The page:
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Google Glass Could Be the Virtual Dieting Pill of the Future 159

MrSeb writes "In a year or two, augmented reality (AR) headsets such as Google Glass may double up as a virtual dieting pill. New research from the University of Tokyo shows that a very simple AR trick can reduce the amount that you eat by 10% — and yes, the same trick, used in the inverse, can be used to increase food consumption by 15%, too. The AR trick is very simple: By donning the glasses, the University of Tokyo's special software 'seamlessly' scales up the size of your food. You pick up an Oreo cookie, and then the software automatically scales it up to 1.5 times its natural size. Using a deformation algorithm, the person's hand is manipulated so that the giant Oreo appears (somewhat) natural. In testing, this simple trick was enough to reduce the amount of food eaten by 10%. The inverse is also true: shrinking the Oreo down to two-thirds its natural size increased food consumption by 15%. This new research dovetails neatly with an area of nutritional science that has received a lot of attention in the United States of Obesity recently: That the size of the serving/plate/cup/receptacle directly affects your intake. The fact is, there's a lot more to dieting than simply reducing your calorific intake and exercising regularly. Your state of mind as you sit down to eat, and your perception of what you're eating, are just as important — which is exciting news, because both of those factors can be hacked."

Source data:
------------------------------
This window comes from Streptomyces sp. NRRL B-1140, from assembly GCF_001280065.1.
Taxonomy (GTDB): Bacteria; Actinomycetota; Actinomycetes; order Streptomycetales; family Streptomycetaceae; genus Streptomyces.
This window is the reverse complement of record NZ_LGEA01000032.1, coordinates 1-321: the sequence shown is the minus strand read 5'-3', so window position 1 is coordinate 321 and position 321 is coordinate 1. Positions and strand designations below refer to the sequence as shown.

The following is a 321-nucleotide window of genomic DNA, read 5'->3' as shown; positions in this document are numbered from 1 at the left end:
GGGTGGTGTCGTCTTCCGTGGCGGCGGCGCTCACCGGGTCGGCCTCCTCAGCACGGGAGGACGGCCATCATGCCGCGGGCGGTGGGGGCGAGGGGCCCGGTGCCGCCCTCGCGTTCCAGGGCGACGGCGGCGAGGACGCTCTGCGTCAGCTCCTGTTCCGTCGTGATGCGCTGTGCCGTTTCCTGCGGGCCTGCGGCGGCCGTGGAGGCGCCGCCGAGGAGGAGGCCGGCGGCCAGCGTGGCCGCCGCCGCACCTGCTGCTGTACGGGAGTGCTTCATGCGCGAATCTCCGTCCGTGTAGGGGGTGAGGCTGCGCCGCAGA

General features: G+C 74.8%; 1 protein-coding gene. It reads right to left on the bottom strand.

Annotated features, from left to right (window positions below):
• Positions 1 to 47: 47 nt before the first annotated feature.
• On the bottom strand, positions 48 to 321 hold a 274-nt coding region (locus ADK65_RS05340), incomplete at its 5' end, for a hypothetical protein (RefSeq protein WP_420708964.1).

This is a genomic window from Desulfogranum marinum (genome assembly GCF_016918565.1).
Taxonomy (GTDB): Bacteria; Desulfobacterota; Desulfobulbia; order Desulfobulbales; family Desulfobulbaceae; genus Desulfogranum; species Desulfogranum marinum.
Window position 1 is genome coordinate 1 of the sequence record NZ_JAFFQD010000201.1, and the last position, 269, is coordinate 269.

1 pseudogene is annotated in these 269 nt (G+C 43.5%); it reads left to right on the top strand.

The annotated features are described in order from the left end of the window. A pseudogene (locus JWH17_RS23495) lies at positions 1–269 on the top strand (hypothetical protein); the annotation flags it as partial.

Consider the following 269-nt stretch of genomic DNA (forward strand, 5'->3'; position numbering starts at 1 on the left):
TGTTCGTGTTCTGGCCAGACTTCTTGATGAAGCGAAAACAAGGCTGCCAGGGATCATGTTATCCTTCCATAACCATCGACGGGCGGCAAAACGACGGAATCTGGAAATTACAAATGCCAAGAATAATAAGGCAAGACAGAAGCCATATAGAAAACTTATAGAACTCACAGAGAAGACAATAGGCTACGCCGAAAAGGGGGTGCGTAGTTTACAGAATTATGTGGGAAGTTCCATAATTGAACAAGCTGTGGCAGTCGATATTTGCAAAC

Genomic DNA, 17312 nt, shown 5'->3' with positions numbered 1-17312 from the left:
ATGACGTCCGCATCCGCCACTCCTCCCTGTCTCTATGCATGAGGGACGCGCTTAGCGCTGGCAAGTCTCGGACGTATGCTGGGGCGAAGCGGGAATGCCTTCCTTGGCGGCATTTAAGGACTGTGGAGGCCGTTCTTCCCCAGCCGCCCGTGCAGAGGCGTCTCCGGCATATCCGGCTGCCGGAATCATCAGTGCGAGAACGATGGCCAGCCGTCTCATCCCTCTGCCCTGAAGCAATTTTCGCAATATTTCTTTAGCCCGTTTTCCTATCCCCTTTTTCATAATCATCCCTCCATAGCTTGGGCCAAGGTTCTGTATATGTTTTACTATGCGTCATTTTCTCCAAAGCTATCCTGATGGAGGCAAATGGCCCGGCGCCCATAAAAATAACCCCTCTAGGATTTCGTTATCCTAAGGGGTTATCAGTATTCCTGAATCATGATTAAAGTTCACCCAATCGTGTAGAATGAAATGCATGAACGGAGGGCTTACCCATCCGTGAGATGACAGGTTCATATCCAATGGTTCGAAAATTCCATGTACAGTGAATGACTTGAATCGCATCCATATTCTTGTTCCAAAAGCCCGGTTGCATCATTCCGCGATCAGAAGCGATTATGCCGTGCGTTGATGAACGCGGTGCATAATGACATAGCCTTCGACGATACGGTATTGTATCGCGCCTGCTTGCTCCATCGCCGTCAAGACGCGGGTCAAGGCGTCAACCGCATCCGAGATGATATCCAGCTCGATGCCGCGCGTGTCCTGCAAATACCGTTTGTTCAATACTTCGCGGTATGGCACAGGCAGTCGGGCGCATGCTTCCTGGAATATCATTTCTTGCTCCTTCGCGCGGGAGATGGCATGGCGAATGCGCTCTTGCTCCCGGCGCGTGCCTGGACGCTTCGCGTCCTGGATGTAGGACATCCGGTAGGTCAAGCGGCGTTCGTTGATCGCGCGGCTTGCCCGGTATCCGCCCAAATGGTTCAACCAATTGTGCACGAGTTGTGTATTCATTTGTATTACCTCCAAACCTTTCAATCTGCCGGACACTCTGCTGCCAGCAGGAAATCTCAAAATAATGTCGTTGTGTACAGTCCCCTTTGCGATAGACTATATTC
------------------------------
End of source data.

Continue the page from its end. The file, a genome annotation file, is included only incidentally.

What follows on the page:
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Google Glass Could Be the Virtual Dieting Pill of the Future

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  • by Anonymous Coward on Tuesday November 20, 2012 @06:34PM (#42047881)

    I think the real question is, do we take visual indicators of food intake based on experience, or is it hard wired? If the former, this trick will only work for a while until your brain finally realizes "hey, I'm not getting as much food as I used to, maybe I should adjust portion sizes up", and now all of a sudden you are used to eating portions that "look" much bigger, and the gain from such trickery is lost.

    Not to mention what might happen when you stop using the glasses - all of a sudden all the food appears much smaller, and you think you can eat more of it.

  • by Onymous Coward ( 97719 ) on Tuesday November 20, 2012 @07:26PM (#42048637) Homepage

    Does the constant advertising of overly large portions of food also train us to think that such portion sizes are normal? And if we eat a healthy size instead, do we feel like we're not having enough?

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